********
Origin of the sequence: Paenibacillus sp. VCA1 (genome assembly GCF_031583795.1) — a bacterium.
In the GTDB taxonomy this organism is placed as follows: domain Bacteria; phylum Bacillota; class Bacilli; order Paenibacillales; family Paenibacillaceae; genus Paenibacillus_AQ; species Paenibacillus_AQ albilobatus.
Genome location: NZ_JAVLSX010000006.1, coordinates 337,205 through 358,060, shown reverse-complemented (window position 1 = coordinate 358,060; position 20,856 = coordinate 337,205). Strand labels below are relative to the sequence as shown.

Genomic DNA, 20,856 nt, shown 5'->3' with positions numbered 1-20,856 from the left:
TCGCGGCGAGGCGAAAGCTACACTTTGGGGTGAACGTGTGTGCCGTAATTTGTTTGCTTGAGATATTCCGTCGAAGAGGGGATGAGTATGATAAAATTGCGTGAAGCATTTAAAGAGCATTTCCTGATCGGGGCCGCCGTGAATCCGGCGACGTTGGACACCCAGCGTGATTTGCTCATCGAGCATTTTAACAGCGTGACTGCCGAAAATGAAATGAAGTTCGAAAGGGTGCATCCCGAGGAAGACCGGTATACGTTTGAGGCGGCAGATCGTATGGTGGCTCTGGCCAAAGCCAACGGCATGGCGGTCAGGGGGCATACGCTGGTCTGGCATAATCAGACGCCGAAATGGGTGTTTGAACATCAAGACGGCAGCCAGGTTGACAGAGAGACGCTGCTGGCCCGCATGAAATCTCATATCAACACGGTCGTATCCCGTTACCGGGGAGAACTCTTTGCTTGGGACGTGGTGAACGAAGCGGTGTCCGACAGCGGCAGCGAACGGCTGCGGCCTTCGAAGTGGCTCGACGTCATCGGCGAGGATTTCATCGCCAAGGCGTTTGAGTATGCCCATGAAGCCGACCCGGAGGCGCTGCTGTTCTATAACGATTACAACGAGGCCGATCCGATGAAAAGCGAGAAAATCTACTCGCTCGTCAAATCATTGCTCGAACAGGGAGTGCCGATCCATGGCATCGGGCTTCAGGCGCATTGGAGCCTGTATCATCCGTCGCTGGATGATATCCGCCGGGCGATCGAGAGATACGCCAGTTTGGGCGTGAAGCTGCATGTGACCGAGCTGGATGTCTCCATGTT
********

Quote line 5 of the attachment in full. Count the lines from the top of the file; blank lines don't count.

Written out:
TCGCGGCGAGGCGAAAGCTACACTTTGGGGTGAACGTGTGTGCCGTAATTTGTTTGCTTGAGATATTCCGTCGAAGAGGGGATGAGTATGATAAAATTGCGTGAAGCATTTAAAGAGCATTTCCTGATCGGGGCCGCCGTGAATCCGGCGACGTTGGACACCCAGCGTGATTTGCTCATCGAGCATTTTAACAGCGTGACTGCCGAAAATGAAATGAAGTTCGAAAGGGTGCATCCCGAGGAAGACCGGTATACGTTTGAGGCGGCAGATCGTATGGTGGCTCTGGCCAAAGCCAACGGCATGGCGGTCAGGGGGCATACGCTGGTCTGGCATAATCAGACGCCGAAATGGGTGTTTGAACATCAAGACGGCAGCCAGGTTGACAGAGAGACGCTGCTGGCCCGCATGAAATCTCATATCAACACGGTCGTATCCCGTTACCGGGGAGAACTCTTTGCTTGGGACGTGGTGAACGAAGCGGTGTCCGACAGCGGCAGCGAACGGCTGCGGCCTTCGAAGTGGCTCGACGTCATCGGCGAGGATTTCATCGCCAAGGCGTTTGAGTATGCCCATGAAGCCGACCCGGAGGCGCTGCTGTTCTATAACGATTACAACGAGGCCGATCCGATGAAAAGCGAGAAAATCTACTCGCTCGTCAAATCATTGCTCGAACAGGGAGTGCCGATCCATGGCATCGGGCTTCAGGCGCATTGGAGCCTGTATCATCCGTCGCTGGATGATATCCGCCGGGCGATCGAGAGATACGCCAGTTTGGGCGTGAAGCTGCATGTGACCGAGCTGGATGTCTCCATGTT